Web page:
2:37pm
and feears that what they'll en up doing is instituting increased taxes which is something republicans don't want at all and they are concerned it could lead to severe cuts in the defense department, something they don't want too. that's the kind of thing that has to be worked out. >> all right, joe johns from capitol hill. thanks so much for that. is there optimism from the white house on a debt plan? let's bring in white house correspondent dan lothian. what's being said about the latest developments. >> reporter: well, look, first of all the sense i'm getting is that republicans are expressing more optimism publicly than at least democrats and the white house, being cautiously optimistic here but one democrat familiar with the talks telling me things are in a much better place than they were 24 hours ago but top aides at the white house and other sources also again reaffirming that we have heard over the last 24 hours, that there's still not a deal. there's still a lot of work to
2:38pm
be done. again, certainly there has been movement as one person pointed out significant progress over the last 24 hours. at this point, as far as we know, there are no meetings that are on the schedule, no plans at this point for the president to come out and make any remarks but of course, all of that could change at the moment's notice. >> so, dan, we know the deadline is tuesday, is the white house setting a preliminary deadline for this evening in respect of the asian markets opening, trying to get something so there isn't another big hit on the markets? >> reporter: look, the white house is quite aware of that deadline. they are not sort of making any pronounce. s about when this has to get done, other than the fact it needs to be done soon, cautiously optimistic that it will be. everyone here is painting that picture of what will happen if in fact that debt ceiling is not raise. a lot of concern about what can
2:39pm
happen in the global markets and certainly what will happen here domestically. when you see what has happened in the past with other problems that the u.s. has had with its financial markets, it ripples across the world, the globe. so everyone is keenly aware of that. there are contingency plans but everyone is hopeful that they can get a deal done and that the u.s. will not go into default. >> dan lothian, thanks so much from the white house. this program note just what is it going to take to find a solution to the debt crisis. >> they break done all options, don't miss kt get it done" tonight 9:00 eastern time only on cnn. we're covering every angle of the debt deadline. the concern isn't just in this country as you heard dan say but around the world. the asian markets open in less than six hours and we're watching. ok. [ cellphone rings ] hey. you haven't left yet.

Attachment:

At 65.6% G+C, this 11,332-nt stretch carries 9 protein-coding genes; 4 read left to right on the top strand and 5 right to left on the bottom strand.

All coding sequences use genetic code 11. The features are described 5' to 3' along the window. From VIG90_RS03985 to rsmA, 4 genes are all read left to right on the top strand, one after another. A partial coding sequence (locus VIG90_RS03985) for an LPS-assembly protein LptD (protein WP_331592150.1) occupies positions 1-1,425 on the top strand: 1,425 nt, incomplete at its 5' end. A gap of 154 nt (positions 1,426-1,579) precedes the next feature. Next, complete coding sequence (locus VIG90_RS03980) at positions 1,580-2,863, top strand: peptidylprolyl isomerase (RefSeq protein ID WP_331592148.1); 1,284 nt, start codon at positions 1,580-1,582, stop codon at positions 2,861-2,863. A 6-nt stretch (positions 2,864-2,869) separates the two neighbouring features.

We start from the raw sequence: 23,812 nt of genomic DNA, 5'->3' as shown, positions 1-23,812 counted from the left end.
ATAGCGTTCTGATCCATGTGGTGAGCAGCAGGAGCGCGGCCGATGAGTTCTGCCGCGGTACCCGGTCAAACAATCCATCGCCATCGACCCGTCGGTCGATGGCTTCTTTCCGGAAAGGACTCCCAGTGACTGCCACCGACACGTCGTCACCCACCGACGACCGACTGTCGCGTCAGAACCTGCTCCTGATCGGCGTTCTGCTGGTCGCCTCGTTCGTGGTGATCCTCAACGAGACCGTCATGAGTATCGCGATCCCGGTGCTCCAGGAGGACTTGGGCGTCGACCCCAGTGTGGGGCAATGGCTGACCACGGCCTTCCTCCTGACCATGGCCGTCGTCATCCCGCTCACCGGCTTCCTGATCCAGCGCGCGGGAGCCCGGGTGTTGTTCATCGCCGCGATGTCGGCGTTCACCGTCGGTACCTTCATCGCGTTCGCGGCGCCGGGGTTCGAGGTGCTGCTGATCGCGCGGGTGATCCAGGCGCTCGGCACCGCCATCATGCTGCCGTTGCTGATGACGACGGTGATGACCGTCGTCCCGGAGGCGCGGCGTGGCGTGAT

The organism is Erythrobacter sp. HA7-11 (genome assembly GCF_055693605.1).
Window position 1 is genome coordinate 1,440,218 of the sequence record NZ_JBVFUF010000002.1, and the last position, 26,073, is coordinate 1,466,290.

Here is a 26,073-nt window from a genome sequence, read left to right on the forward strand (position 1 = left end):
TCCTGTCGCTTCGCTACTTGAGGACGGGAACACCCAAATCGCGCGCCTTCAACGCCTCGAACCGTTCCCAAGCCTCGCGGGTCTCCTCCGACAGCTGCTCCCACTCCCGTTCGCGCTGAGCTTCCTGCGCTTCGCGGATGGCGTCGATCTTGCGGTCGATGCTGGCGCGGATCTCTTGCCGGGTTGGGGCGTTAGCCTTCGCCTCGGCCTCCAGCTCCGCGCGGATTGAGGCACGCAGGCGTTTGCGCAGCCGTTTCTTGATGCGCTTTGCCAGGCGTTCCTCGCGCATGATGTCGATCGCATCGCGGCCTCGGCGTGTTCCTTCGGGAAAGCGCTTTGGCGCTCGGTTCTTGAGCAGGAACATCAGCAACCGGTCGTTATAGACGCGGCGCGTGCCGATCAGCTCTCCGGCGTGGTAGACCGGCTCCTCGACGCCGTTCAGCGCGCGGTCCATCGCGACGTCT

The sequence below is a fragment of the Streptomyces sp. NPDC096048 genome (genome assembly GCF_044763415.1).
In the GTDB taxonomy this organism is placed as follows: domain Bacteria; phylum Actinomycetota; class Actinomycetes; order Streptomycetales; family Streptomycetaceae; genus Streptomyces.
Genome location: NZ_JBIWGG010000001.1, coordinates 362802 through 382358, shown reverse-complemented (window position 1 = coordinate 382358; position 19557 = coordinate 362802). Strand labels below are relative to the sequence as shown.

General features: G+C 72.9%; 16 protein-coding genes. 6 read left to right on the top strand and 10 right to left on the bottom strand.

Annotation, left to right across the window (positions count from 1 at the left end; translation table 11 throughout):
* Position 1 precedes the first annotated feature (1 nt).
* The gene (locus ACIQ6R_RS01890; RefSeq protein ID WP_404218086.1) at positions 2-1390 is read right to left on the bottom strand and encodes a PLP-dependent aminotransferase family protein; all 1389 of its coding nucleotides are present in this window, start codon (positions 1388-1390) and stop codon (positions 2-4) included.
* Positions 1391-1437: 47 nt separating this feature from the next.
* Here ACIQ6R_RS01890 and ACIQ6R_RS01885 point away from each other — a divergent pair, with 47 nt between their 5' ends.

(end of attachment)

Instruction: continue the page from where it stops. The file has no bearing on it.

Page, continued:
2:40pm
no. i'm boarding now... what's up? um...would you mind doing it again? last time. [ engine turns over ] oooohhhh...sweet. [ male announcer ] the chevy cruze with the my chevrolet app. the remote control car is finally here. well, now she's just playing with us. oh. [ horn honks ] under pressure. ♪ and pressure can cause anyone's deodorant to fail. ♪ introducing gillette odor shield antiperspirant. unlike regular deodorants, it targets and neutralizes odor at the source. help eliminate odor, don't just cover it up. ♪ gillette odor shield antiperspirant. also try odor shield technology in new body wash. ♪ but when she got asthma, all i could do was worry ! specialists, lots of doctors, lots of advice...
2:41pm
and my hands were full. i couldn't sort through it all. with unitedhealthcare, it's different. we have access to great specialists, and our pediatrician gets all the information. everyone works as a team. and i only need to talk to one person about her care. we're more than 78,000 people looking out for 70 million americans. that's health in numbers. unitedhealthcare. my son and i never missed opening day. but with copd making it hard to breathe, i thought those days might be over. so my doctor prescribed symbicort. it helps significantly improve my lung function, starting within 5 minutes. symbicort doesn't replace a rescue inhaler for sudden symptoms. with symbicort, today i'm breathing better, and that means... game on! symbicort is for copd, including chronic bronchitis and emphysema. it should not be taken more than twice a day. symbicort may increase your risk of lung infections, osteoporosis, and some eye problems. tell your doctor if you have a heart condition or high blood pressure before taking it. [ whistle ]
2:42pm
with copd, i thought i might miss out on my favorite tradition. now symbicort significantly improves my lung function, starting within 5 minutes. and that makes a difference in my breathing. today i'm back with my favorite team. ask your doctor about symbicort. i got my first prescription free. call or click to learn more. [ male announcer ] if you can't afford your medication, astrazeneca may be able to help. if you're just joining us, we could be close to a deal to reach the nation's debt ceiling. we're hearing openty tix from both parties in the senate. is washington on the right path to avoid a downgrade of the u.s. credit rating? earlier gloria borger talked with a top economist about that. >> do you think this is also
2:43pm